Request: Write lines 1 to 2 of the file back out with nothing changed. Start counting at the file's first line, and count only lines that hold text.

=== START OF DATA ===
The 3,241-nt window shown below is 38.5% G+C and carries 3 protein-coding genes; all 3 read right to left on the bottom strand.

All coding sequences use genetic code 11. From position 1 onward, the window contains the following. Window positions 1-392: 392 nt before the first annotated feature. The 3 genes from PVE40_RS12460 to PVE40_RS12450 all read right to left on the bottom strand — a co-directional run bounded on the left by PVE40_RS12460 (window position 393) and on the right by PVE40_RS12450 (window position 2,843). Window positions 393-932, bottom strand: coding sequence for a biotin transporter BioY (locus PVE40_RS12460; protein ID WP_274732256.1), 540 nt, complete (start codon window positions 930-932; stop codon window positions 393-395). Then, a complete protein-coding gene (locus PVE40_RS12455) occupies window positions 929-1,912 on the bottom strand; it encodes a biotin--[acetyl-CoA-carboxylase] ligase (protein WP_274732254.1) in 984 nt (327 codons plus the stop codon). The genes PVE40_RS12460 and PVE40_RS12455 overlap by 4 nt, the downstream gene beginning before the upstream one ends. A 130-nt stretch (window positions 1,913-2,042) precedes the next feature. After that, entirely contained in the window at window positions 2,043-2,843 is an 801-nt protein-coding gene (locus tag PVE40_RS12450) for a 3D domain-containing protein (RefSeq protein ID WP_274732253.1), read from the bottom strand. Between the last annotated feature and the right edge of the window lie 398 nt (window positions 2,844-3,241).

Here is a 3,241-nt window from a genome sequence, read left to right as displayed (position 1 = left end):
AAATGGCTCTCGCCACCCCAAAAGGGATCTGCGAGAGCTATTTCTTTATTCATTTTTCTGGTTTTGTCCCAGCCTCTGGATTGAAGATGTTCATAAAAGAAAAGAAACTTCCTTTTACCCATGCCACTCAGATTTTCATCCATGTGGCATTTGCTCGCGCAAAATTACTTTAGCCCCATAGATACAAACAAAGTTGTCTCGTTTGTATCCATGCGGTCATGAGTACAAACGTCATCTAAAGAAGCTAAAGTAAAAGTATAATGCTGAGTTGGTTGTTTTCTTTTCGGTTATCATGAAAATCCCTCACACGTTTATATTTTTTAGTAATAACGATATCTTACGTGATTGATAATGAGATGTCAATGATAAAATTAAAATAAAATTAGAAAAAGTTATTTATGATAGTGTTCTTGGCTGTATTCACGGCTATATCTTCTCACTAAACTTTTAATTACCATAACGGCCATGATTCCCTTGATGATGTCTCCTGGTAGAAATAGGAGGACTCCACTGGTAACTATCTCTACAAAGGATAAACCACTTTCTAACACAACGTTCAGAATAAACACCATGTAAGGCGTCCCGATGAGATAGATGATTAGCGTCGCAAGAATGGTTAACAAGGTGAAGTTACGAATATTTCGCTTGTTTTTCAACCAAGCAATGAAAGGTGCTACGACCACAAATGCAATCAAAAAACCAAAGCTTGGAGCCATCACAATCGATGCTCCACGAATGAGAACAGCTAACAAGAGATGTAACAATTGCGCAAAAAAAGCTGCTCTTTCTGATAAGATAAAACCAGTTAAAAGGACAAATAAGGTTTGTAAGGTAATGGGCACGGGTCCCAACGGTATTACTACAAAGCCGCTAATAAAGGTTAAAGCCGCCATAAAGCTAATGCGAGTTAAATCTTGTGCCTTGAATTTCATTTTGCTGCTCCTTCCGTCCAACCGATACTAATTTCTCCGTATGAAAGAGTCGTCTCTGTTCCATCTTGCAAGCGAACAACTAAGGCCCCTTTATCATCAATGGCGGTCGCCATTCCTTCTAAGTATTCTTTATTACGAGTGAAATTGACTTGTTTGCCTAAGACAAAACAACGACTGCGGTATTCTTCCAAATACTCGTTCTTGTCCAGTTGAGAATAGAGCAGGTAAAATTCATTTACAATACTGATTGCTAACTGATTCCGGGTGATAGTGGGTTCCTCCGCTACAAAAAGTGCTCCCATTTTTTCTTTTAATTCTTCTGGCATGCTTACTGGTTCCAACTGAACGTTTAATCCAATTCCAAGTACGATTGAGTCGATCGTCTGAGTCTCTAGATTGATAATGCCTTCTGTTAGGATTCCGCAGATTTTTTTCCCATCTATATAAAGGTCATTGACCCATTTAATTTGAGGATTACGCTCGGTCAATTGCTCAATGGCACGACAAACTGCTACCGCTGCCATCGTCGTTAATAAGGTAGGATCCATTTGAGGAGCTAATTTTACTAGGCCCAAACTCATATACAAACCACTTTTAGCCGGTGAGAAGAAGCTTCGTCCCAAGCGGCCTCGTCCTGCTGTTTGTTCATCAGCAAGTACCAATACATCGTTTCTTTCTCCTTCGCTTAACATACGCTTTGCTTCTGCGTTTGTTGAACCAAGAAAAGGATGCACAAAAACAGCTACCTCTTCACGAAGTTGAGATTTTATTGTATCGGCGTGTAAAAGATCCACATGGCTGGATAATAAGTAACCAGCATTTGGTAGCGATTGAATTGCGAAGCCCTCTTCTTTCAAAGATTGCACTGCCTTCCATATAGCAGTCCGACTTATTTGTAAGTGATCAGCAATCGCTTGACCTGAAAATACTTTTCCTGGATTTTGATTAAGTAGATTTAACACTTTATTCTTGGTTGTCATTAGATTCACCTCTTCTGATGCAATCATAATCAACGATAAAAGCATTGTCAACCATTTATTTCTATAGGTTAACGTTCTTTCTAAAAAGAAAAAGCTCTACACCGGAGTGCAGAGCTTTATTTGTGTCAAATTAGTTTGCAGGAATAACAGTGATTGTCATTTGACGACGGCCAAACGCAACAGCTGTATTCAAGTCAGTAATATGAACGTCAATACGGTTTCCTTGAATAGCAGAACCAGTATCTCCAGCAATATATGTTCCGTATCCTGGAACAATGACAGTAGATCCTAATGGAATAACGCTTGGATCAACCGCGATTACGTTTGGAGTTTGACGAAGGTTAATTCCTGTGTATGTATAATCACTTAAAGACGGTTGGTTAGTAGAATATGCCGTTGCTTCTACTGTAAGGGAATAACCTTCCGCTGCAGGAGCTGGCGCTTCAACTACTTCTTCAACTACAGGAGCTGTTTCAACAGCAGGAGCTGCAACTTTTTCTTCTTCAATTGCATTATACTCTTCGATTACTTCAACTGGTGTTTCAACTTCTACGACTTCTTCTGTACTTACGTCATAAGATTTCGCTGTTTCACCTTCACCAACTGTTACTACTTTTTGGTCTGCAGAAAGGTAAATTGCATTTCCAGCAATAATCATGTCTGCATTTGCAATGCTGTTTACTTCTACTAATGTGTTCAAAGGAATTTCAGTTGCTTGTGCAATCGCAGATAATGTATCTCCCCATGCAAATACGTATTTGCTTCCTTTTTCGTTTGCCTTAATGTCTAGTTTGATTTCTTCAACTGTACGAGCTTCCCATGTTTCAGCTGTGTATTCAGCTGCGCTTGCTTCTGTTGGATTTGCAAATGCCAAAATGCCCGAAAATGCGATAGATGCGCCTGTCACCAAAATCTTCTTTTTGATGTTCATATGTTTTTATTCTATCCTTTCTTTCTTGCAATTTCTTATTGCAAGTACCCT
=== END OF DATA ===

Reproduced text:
The 3,241-nt window shown below is 38.5% G+C and carries 3 protein-coding genes; all 3 read right to left on the bottom strand.

All coding sequences use genetic code 11. From position 1 onward, the window contains the following. Window positions 1-392: 392 nt before the first annotated feature. The 3 genes from PVE40_RS12460 to PVE40_RS12450 all read right to left on the bottom strand — a co-directional run bounded on the left by PVE40_RS12460 (window position 393) and on the right by PVE40_RS12450 (window position 2,843). Window positions 393-932, bottom strand: coding sequence for a biotin transporter BioY (locus PVE40_RS12460; protein ID WP_274732256.1), 540 nt, complete (start codon window positions 930-932; stop codon window positions 393-395). Then, a complete protein-coding gene (locus PVE40_RS12455) occupies window positions 929-1,912 on the bottom strand; it encodes a biotin--[acetyl-CoA-carboxylase] ligase (protein WP_274732254.1) in 984 nt (327 codons plus the stop codon). The genes PVE40_RS12460 and PVE40_RS12455 overlap by 4 nt, the downstream gene beginning before the upstream one ends. A 130-nt stretch (window positions 1,913-2,042) precedes the next feature. After that, entirely contained in the window at window positions 2,043-2,843 is an 801-nt protein-coding gene (locus tag PVE40_RS12450) for a 3D domain-containing protein (RefSeq protein ID WP_274732253.1), read from the bottom strand. Between the last annotated feature and the right edge of the window lie 398 nt (window positions 2,844-3,241).